said lottery terminals configured to randomly generate a set of characters from the defined field of characters, compare the player's selected characters to the randomly generated set, and determining if the player is a winner in the terminal-based game as a function of the number of matches between the player's selected characters and the randomly generated set;
    said lottery terminals further configured to provide the results of the terminal-based game to the player at said lottery terminal, including any base prize award to the player in the terminal-based game;
    a central host computer, said lottery terminals networked with said host computer, said host computer configured to execute and control administration of the dual-component lottery game via said lottery terminals;
    a plurality of interactive access sites networked with said central host computer to provide access to winners of the terminal-based game to a subsequent interactive-based game implemented by said host computer; and
    wherein the player's participation and potential prize award in the interactive-based game is dictated by the results of the terminal-based game.
  15. 15. The system of claim 14, wherein said lottery terminals are configured to issue a game ticket that indicates the results of the terminal-based game and the indication of the player's qualification for the interactive-based game.
  16. 16. The system of claim 15, wherein said lottery terminals further generate an access code for the player's subsequent participation in the interactive-based game.
  17. 17. The system of claim 14, wherein the player qualifies for entry into the interactive-based game based on a minimum number of matches in the terminal-based game, with the number of matches in the terminal-based game dictating the number of plays in the interactive-based game.
  18. 18. The system of claim 17, wherein the prize award for multiple plays in the interactive-based game increases for each successful play of the interactive-based game.
  19. 19. The system of claim 18, wherein the prize award in the interactive-based game is decreased for unsuccessful plays of the interactive-based game.
  20. 20. The system of claim 19, wherein said interactive access sites provide the player the option not to play the interactive-based game, or to terminate the interactive-based game prior to all of their eligible plays in the interactive-based game.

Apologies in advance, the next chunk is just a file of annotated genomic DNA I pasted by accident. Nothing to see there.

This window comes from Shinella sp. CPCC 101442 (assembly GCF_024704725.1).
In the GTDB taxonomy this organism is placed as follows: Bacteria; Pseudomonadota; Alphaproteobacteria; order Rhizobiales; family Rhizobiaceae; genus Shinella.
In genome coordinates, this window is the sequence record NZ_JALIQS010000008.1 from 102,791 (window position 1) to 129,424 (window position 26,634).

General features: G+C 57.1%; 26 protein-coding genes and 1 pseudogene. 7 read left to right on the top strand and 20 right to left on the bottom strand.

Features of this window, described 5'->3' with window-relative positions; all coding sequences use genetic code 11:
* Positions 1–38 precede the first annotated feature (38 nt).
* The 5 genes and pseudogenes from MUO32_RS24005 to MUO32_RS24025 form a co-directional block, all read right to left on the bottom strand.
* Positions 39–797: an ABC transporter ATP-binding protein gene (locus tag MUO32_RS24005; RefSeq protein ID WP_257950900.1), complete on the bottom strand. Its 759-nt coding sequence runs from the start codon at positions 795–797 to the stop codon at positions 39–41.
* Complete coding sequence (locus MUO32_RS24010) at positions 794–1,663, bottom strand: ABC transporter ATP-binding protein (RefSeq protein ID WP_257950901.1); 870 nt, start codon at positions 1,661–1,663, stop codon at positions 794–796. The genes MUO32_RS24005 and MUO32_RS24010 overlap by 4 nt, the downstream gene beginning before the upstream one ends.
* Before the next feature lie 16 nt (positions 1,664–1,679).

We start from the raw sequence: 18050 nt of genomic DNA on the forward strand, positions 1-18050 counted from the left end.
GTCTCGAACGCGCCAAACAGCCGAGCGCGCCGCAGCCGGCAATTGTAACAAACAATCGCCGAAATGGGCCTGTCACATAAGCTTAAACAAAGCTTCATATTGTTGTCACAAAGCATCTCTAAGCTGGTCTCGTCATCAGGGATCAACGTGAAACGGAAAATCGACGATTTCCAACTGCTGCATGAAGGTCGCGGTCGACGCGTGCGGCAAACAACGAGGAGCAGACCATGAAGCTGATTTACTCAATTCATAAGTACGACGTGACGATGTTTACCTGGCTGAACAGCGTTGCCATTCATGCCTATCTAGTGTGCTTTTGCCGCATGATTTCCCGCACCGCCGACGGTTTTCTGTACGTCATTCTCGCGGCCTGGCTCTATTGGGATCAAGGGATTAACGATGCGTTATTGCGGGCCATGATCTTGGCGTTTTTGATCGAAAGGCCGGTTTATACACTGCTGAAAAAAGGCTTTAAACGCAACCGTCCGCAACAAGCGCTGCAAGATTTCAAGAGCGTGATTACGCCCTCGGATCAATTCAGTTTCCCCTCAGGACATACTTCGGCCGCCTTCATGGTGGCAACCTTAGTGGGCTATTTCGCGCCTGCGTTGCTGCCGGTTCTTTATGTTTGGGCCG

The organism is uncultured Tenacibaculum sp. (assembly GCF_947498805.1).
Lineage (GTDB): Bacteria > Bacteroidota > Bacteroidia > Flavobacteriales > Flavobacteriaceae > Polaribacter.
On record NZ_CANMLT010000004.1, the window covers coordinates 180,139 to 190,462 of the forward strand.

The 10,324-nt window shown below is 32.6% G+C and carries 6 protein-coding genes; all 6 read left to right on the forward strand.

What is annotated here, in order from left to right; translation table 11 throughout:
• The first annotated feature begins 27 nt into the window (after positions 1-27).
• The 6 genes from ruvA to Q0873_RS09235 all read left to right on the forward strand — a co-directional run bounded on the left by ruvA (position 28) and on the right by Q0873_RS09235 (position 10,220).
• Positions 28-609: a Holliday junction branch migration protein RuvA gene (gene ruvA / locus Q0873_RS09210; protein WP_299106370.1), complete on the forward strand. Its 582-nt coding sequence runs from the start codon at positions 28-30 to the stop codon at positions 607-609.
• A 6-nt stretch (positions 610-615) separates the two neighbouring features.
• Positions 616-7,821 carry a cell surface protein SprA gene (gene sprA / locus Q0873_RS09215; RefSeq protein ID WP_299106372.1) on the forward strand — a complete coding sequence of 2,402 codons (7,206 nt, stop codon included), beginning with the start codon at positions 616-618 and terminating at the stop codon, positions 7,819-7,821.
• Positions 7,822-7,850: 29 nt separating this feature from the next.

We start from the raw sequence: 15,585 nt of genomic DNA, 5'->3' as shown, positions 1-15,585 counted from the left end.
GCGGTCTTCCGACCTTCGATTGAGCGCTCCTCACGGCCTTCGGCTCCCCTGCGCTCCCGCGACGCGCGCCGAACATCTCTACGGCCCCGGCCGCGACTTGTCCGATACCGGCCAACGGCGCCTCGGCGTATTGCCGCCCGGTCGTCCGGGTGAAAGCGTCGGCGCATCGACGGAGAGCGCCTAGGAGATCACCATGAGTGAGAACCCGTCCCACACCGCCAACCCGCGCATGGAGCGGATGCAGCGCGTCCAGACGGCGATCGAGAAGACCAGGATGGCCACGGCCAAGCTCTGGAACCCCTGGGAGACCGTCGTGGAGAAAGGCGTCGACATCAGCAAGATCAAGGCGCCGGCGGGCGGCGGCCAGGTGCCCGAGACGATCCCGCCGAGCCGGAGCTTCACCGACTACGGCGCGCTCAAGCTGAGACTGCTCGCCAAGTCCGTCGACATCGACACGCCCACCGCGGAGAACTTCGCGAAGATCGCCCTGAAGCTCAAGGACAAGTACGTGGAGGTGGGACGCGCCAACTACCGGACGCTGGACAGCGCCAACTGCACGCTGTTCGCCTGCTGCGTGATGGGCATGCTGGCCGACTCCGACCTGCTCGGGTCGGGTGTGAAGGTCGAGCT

21. 21. The system of claim 14, wherein said interactive access sites are configured to accept a player's wager in the interactive-based game based on the base prize award from the terminal-based game, such that the player may win a total amount in the terminal-based and interactive-based games that is greater than or less than the base prize award.
  22. 22. The system of claim 21, wherein the number of matches in the terminal-based game dictates the number of plays in the interactive-based game, and the base prize award from the terminal-based game is increased for successful plays of the interactive-based game, and decreased for unsuccessful plays of the interactive-based game.
  23. 23. The system of claim 21, wherein said interactive access sites are configured to provide the player with the option not to play the interactive-based game, or to terminate the interactive-based game prior to all of their eligible plays in the interactive-based game.
  24. 24. The system of claim 14, wherein the interactive-based game comprises a HI-LO game wherein a sequence of numbers is randomly generated by said host computer within a specified range of numbers, the first number in the sequence is presented to the player, whereby the player wins if they correctly guess via said interactive access sites whether the next number in the sequence is higher or lower than the preceding number.
  25. 25. The system of claim 24, wherein the number of plays of the HI-LO game is a function of the number of matches from the terminal-based lottery game.
  26. 26. The system of claim 24, wherein the number of numbers in the randomly generated sequence is determined by the number of matches from the terminal-based lottery game.
US12189318 2007-08-29 2008-08-11 System and method for a terminal-based lottery game with subsequent interactive component Active 2031-04-07 US8287351B2 (en)

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CN 200880113062 CN101836241A (en) 2007-08-29 2008-08-13 System and method for a terminal-based lottery game with subsequent interactive component
CA 2698104 CA2698104A1 (en) 2007-08-29 2008-08-13 System and method for a terminal-based lottery game with subsequent interactive component
EP20080797736 EP2191450A1 (en) 2007-08-29 2008-08-13 System and method for a terminal-based lottery game with subsequent interactive component
PCT/US2008/072946 WO2009032487A9 (en) 2007-08-29 2008-08-13 System and method for a terminal-based lottery game with subsequent interactive component